For you, too, who want a child or who want more than you can have – it’s about more than just that.  It’s about passing on your wisdom and experience, nurturing, being held close and having your young ones depend on you – it’s about your vision for a big family and what that would feel like…  I know that your disappointment is bigger than what the rest can see when they look at the checks and balances of your life.

And for you, who’ve found that the rungs on the ladder to what you deemed to be success were greased or missing, making that climb to the realisation of your dreams an impossibility.  It’s not just the title on your name plate or the medal or the corner office you’d have liked – it’s about much more than that.  Recognition.  An affirmation that your choices have been the right ones.  And so much more.

I don’t for a moment want to negate the impact those disappointments – big and small – have had on us.  But I believe we need more than that, too.  I believe that we also need to be encouraged to look beyond the hurt to the wholeness.

How is it that I’ve found myself living here – in the boulevard of broken dreams (as Green Day so aptly put it)?  I’ve built a dwelling-place for myself here, brick by brick.  Every pang of jealousy, every flush of envy, every bitter remark about how it’s all so unfair… each one a brick in this house that I’ve built on the boulevard of broken dreams.

The thing about this boulevard is that we don’t actually have to dwell here.  We ALL have to walk it – whether it be for a short phase in our life or even for the majority of our days here on earth – but we don’t all lay down a foundation and add bricks and mortar and put up a picket fence and plant trees here…

Now that I’ve realised that I’ve put down some roots in this dead-end street (yeah, turns out it’s not a boulevard at all), it’s time to do some demolition.

When you start to pull those bricks down and chip away at the mortar you realise that the walls you’ve built as you’ve been dwelling in the boulevard of broken dreams have been obscuring a view.  All this time, there’s been an AMAZING VIEW that you’ve been missing:

There are vineyards on the landscape that you’d thought barren; they’re heavy with ripe fruit, ready for the picking.  The sun, for so long hidden from view, beams down benevolently from blue skies – and there you’d been, imagining that the night you’d fled when you’d retreated was a perpetual one…  People who love you have been knocking on that impenetrable door you’d erected, clamouring to break into the silence into which you’d been muttering the lies you believed were going to drive them away.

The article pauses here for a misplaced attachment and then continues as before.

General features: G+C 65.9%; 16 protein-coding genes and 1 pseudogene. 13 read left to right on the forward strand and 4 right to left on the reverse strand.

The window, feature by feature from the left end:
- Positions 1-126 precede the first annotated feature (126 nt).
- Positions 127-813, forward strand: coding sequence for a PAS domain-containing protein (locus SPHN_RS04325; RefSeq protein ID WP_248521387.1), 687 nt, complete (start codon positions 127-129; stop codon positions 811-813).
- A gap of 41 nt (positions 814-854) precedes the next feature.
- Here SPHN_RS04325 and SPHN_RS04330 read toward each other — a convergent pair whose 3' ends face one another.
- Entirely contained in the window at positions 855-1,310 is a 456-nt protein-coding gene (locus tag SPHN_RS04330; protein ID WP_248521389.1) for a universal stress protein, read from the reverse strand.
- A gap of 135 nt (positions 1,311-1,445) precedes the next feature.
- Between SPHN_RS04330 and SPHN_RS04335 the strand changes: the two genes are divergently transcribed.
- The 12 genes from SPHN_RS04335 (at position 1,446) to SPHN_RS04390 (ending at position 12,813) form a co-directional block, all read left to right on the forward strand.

Suddenly you realise that this place you’ve built has blinded you to what you really should have been seeing on all along.  By focusing on what you lack, you’ve obscured what you possess.

I’m sure I will always have pangs of grief – when I pass a realtor’s office, page through a real estate magazine, or see a ‘For Sale’ sign on my street, I know I’ll feel a fleeting stab of regret.  It’s inevitable that news of someone buying a house will make me wonder what that would be like, and if I’ll ever experience it.  But I can change how much that affects me, and how long I’m affected, by focusing on three things:

Do I have sufficient?  Maybe there’s no surplus.  Maybe I don’t have exactly what I hoped for; but I have enough.  Enough food, enough to buy medicine when necessary, enough to clothe and shelter us.

Am I grateful?  Am I mindful of how little so many others have in comparison?  Am I looking to fill the needs of those around me instead of holding tightly to what I have?  Am I being generous of spirit, showing that generosity towards those who have more as well as those who have less?

Am I content?  Do I practice intentional contentment?  Have I learned to trust enough in God’s provision to let go of my need to stockpile and control?  Am I striving to do more for others instead of more for myself?  Am I exemplary in my practice of grace in the midst of struggle?

I’ve come to realise that, for me, these three things give me a victory.  If I have sufficient, then I’m not needy – and I shouldn’t have a mentality of being a ‘have not’.  If I’m grateful, then I’m not allowing my lack to obscure my blessings.  If I’m content, then whatever life throws at me, I will have such grace and joy that those around me won’t feel guilty for having something that I lack.  Those who witness my life will understand that God is my sufficiency; that He sees to the provision of my needs; and that I am content to wait for His perfect timing for that provision.

I can see that there is such freedom in this kind of homelessness – the kind you get when you demolish the house you’ve built on the boulevard of broken dreams.  Freedom from bitterness and resentment; freedom from being dragged over and over again into the depths of disappointment and mired in the muck of defeat.  Long may we be free; may we never let our disappointments define us.

If you want me, I’ll be here, walking the road but not dwelling in it – reflecting, instead, on all the blessings that are no longer obscured – and removing these old walls we’ve built, brick by brick.